Being a man in Egypt means that sometimes there are no boundaries when it comes to sexual experiences- whether you accept it or not. A lot of the red lines you have imposed on yourself will constantly be erased or crossed by people who will try by all means possible to push you to break your own rules.
Even during “the big night” as some like to call it, on your wedding day, you will have to submit to sexual harassment in order not to cause a fuss at the wedding venue even if you yourself have never been part of “harassing the groom” that does not mean you will not be a target yourself.
This harassment of the groom does not have a specific time slot in the wedding, maybe it will be announced by the DJ or after one friend gestures to the others, then a circle of men will surround you and begin to touch you from behind or all over. Just light touches and it will be repeated by the same person twice or three times. The circle may include as many as 20 men, friends and relatives or even just guests at the wedding who may not be that close to you. You then exit this circle to continue the wedding festivities while laughing- you have to laugh so as not to have any doubts cast on your manhood.
Legend has it that this fluffing ritual will arouse the groom sexually through the night, so this act is the “duty” of the groom’s friends and acquaintances, so you try not to be a jerk and to endure these moments contently, then you return to your bride and definitely don’t tell her what is going on.
A.M. has been married for a year and 3 months, he describes the first moments in which he was pushed into the circle by his friends which surprised him since he had never done that to any of them before: “I thought it would just be idle threats and joking around but I never thought it would actually happen to me, I’ve always disliked this act and was vocal about that among my acquaintances so I was sure they would never do it to me, I tried to stop it at first by glaring at people and pushing some away from me but at that moment everyone had turned into zombies, I would glare and they would just laugh and keep touching me relentlessly”.
Just like in the porn industry, the groom’s male friends act as fluffers throughout the wedding night, keeping their friend aroused all night by encircling him and lightly touching him in the erogenous zones, and ready to “consume” the marriage and prove his manhood.
The “circle of harassment” in traditional Egyptian weddings puts sexuality in its historical context, away from the taboos of Islamic doctrine and colonial interpretation of homosexuality. The circle is only a sexual enhancement or erotic accessory that is not intended to be more than that.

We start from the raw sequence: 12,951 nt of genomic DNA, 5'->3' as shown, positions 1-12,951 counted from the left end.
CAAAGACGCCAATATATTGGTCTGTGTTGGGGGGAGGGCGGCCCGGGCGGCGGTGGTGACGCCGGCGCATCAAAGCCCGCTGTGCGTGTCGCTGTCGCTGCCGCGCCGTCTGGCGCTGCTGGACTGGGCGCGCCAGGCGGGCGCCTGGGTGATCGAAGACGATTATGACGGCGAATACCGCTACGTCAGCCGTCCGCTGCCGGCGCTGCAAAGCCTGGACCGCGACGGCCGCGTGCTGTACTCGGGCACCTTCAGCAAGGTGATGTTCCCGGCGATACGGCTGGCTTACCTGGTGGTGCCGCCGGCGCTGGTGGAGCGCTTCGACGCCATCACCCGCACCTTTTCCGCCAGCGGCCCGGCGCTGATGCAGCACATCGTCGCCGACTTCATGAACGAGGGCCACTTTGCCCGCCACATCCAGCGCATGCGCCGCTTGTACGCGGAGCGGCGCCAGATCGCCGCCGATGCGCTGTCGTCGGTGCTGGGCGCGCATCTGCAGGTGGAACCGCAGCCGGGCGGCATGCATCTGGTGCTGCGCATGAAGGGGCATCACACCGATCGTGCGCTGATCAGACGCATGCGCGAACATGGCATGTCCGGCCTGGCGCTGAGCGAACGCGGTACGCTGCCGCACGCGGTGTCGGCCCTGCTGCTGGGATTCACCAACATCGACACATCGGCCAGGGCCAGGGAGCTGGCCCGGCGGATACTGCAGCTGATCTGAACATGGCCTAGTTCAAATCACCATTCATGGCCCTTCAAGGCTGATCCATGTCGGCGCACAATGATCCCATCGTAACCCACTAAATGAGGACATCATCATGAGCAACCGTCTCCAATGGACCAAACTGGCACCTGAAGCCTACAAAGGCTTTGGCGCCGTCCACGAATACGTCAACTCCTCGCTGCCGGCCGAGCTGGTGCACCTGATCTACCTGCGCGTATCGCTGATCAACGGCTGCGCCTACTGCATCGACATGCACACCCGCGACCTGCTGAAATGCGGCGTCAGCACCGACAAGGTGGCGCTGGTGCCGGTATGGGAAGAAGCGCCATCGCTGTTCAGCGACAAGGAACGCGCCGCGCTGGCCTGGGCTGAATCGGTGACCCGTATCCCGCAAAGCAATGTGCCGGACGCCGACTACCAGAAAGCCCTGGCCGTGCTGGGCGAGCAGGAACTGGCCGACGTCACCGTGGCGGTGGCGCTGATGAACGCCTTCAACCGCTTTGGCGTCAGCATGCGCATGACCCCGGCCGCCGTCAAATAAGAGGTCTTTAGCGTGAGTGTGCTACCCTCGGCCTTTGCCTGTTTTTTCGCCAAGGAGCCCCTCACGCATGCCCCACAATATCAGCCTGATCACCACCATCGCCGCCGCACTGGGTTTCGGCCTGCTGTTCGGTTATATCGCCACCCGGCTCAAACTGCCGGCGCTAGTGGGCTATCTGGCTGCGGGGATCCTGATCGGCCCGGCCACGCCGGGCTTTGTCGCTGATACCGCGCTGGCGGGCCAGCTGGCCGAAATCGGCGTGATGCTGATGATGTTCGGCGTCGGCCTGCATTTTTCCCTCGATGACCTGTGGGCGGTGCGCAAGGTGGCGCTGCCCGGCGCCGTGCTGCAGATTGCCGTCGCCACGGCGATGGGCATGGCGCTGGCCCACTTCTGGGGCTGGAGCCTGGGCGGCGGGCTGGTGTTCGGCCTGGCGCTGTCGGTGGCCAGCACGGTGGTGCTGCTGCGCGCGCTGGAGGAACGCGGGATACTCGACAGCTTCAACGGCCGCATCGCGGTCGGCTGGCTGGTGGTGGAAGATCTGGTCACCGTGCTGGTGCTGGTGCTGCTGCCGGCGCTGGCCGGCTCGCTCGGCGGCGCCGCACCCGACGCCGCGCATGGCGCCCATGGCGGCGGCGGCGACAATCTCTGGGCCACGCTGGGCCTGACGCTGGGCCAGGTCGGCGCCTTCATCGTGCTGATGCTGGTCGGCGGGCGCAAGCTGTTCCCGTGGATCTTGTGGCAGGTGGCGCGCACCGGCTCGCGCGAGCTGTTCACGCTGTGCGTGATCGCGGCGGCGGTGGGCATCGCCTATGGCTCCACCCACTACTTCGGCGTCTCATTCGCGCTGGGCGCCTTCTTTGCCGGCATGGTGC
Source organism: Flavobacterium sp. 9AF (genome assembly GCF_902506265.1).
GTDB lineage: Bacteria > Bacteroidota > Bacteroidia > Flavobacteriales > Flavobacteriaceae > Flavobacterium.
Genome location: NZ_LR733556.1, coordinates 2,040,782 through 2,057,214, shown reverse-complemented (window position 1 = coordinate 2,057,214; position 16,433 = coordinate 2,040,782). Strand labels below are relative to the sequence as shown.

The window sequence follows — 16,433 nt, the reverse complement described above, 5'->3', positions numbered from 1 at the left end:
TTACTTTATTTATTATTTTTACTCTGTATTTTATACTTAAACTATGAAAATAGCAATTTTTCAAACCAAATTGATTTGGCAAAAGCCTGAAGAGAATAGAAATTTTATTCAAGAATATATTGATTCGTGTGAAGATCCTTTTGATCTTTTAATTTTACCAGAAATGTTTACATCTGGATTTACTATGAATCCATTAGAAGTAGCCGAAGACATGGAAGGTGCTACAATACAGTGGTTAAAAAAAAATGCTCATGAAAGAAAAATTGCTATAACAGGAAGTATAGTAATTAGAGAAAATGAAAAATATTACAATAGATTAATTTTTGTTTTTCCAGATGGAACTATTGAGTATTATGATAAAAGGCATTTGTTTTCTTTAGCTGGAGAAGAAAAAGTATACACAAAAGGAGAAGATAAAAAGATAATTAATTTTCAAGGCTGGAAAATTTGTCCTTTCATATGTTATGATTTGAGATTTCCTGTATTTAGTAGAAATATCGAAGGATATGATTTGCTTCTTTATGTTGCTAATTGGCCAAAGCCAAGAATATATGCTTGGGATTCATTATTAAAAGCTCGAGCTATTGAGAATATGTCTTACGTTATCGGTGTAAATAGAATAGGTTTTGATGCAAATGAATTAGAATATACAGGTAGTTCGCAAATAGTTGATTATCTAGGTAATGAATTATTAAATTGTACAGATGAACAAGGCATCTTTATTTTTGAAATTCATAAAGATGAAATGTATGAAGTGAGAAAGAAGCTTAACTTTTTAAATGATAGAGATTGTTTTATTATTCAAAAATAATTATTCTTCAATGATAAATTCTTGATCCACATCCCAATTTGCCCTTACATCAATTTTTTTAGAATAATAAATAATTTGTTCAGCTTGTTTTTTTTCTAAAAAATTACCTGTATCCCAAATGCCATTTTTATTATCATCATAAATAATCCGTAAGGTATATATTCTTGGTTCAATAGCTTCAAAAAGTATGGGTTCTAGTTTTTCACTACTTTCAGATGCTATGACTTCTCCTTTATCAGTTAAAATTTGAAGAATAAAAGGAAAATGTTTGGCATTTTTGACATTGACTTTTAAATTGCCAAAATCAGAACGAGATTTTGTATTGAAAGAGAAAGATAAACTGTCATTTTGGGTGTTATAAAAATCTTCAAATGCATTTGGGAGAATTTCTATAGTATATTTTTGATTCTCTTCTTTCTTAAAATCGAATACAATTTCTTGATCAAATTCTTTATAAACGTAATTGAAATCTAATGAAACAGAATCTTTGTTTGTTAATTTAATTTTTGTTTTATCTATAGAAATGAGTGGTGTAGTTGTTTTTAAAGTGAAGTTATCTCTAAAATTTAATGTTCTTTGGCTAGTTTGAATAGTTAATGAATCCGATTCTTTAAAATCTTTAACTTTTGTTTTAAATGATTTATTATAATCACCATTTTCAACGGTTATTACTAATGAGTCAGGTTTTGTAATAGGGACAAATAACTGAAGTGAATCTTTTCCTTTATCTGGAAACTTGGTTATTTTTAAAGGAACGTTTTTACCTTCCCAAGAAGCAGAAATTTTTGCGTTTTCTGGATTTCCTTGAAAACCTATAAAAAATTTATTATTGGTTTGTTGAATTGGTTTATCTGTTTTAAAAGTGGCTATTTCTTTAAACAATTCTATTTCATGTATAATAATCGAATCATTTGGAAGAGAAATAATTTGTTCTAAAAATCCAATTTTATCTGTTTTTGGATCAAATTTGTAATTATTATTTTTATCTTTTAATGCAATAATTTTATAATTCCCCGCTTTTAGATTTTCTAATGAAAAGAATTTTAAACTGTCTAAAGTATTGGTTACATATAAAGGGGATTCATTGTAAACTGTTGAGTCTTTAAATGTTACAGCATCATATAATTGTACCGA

A.M didn’t confront them about it later but he jokingly admonished some of them “Two months after my wedding, I went to the wedding of one of my friends who had harassed me inside that circle, some of them encouraged me to form a new circle “to get revenge” but I backed off with the excuse of wanting to smoke a cigarette and I felt like I didn’t even have the right to reject “taking revenge”. I saw they were laughing at my escape from the wedding hall, and even stranger my friend the groom was surprised that I didn’t step up to do it”.
H.R. who has been married for six months explains more about the act: “Some believe that women don’t know what happens inside that circle but they know. My wife couldn’t accept the whole thing throughout the wedding and was mad at me for putting up with this behaviour, in the end, she didn’t do anything beyond admonishing me because she understood how difficult it would be to ruin the wedding in order to stop harassing me.
But what happened after the wedding ended?
H.R. says “we agreed not to talk about it but when we sat down to watch our wedding video together, the topic arose again and she told me she didn’t want to see who had taken part in that abuse in her home and when we had gone out together, I was also furious and felt like my pride had taken a blow so I agreed with her especially since I had confronted some of my friends about what had happened and that it wasn’t acceptable since I had warned them against doing it before the wedding several times, I don’t participate in it and I don't want anyone doing it to me and I don’t see it as good or even natural. It’s a custom that refuses to die sadly.”
A.K. is a bridegroom who will be married in a few months and thinks that a man accepting this act, diminishes his masculinity and it’s possible to be strict with friends so they don’t do it (meaning the circle of sexual harassment). Why does A.K. think he is capable of putting a stop to this harassment unlike others? “I’m not religious but am known among my friends as being difficult, I don’t accept physical humour or foul language and I refuse to watch porn with my friends even when they start talking in a sexual way about girls they joke with me to put my hands over my ears so I don’t hear them so I don’t think they’ll do it to me”.
And what would he do if he came to be inside that circle? He responds “I would stop it, of course, no matter what even if it came to kicking them out of the wedding in order to maintain my dignity. I told them that this act can only be perceived as sexual harassment and I would not accept it as a joke no matter what they think”.
So some see things as they are, many see the circle of harassment as just some ritual that is not a violation, but at the end of the day, it is a circle of harassment which the bridegroom endures. If he is not happy about it happening and the feeling that he has “taken a blow to his pride” lingers as an incident of harassment, just as women feel if they are sexually harassed notwithstanding the man woman dynamics in harassment which is derived from a patriarchal system abusive to women.